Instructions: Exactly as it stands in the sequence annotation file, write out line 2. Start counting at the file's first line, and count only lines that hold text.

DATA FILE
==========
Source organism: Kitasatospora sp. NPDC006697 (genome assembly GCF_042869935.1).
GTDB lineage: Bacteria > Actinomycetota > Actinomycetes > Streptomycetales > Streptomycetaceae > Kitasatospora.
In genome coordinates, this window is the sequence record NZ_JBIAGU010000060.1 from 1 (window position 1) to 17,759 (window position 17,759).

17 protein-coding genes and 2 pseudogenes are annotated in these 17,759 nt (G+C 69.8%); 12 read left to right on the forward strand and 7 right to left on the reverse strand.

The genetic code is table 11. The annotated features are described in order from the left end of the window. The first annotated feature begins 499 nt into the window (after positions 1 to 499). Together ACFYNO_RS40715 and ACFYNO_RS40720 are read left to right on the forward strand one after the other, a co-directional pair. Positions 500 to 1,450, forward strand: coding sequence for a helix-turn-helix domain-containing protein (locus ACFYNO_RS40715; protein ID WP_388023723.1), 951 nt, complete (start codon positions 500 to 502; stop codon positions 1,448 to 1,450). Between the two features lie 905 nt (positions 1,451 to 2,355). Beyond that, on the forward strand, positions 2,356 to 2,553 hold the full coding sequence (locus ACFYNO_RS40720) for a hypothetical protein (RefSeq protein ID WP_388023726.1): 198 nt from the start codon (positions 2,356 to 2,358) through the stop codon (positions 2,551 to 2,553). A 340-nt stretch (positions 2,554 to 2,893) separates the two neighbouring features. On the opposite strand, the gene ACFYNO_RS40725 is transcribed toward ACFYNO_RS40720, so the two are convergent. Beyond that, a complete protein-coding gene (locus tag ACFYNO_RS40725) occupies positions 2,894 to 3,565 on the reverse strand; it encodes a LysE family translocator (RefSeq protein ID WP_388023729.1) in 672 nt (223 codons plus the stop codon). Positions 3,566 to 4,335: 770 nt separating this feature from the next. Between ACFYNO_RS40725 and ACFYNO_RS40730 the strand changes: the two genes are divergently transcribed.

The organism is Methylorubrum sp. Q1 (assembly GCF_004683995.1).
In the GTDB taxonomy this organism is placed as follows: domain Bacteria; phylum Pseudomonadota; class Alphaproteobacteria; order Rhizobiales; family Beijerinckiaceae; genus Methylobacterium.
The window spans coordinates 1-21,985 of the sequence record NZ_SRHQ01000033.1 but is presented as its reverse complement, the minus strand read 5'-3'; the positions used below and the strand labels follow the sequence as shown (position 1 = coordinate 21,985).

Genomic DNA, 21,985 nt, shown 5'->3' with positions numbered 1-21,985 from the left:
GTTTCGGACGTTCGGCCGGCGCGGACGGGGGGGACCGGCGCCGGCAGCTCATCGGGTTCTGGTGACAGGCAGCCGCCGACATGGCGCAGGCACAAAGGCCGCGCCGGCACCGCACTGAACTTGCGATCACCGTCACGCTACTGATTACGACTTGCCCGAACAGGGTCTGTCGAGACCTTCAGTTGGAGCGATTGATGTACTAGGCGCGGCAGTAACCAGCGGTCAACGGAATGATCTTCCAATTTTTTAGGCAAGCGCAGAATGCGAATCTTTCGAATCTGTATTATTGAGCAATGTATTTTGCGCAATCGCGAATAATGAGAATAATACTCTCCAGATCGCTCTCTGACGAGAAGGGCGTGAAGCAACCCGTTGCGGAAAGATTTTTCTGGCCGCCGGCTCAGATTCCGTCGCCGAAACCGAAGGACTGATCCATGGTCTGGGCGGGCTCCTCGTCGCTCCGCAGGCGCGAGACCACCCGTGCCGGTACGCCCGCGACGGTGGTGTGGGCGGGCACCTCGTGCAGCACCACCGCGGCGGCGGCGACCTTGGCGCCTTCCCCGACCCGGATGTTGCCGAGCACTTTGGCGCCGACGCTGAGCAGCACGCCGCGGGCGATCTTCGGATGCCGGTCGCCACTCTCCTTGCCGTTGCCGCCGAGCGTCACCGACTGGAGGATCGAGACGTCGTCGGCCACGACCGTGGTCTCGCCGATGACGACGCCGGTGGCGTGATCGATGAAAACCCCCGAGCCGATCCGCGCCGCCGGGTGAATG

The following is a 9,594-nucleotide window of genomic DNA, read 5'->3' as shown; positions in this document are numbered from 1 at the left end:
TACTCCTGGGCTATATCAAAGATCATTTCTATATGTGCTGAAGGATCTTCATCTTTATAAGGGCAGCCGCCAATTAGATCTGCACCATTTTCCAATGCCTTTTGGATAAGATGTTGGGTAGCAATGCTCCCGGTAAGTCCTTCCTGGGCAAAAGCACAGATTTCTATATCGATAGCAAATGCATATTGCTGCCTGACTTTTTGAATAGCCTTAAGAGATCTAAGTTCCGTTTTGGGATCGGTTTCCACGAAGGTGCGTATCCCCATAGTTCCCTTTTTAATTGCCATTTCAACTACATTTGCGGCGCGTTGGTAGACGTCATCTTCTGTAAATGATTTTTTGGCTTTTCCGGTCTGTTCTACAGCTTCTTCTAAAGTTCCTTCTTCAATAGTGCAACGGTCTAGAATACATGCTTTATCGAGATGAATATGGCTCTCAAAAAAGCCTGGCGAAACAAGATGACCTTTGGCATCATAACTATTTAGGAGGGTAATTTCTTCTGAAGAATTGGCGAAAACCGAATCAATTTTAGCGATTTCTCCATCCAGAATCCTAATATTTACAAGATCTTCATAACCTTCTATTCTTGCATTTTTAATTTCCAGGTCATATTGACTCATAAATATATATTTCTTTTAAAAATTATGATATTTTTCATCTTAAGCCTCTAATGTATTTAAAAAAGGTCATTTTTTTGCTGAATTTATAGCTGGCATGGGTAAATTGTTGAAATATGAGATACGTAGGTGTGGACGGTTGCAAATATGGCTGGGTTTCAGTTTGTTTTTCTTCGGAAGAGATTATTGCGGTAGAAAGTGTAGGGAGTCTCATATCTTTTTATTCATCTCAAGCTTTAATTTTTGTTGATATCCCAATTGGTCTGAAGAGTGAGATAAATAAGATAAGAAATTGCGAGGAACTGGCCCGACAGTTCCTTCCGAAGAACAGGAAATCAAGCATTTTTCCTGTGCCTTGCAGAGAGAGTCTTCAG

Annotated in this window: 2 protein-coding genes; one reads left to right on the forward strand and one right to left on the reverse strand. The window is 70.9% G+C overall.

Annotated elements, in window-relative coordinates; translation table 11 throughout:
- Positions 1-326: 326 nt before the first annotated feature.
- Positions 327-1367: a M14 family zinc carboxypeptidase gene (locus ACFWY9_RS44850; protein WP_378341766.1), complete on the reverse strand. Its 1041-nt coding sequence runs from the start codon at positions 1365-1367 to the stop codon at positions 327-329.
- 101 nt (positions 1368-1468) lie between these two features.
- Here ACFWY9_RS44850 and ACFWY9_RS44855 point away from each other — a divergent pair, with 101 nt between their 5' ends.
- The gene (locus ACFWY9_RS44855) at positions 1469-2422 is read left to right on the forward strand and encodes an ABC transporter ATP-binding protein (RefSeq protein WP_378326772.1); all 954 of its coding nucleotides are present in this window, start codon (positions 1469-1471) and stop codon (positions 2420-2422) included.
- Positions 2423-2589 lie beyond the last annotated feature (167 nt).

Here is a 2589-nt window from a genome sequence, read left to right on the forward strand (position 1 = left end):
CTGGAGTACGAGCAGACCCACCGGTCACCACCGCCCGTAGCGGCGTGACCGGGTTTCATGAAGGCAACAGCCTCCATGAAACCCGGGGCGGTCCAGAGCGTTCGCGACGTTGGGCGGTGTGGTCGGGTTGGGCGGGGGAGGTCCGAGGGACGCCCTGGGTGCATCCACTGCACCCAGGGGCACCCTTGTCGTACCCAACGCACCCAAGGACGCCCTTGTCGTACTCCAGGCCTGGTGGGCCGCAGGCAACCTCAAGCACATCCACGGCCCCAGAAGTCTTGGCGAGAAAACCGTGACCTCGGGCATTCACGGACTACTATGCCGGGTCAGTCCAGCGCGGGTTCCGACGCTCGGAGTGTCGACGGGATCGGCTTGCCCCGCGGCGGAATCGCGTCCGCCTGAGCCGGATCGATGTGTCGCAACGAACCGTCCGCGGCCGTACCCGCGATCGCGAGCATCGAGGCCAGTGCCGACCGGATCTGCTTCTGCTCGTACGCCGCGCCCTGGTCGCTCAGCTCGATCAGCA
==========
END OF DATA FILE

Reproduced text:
GTDB lineage: Bacteria > Actinomycetota > Actinomycetes > Streptomycetales > Streptomycetaceae > Kitasatospora.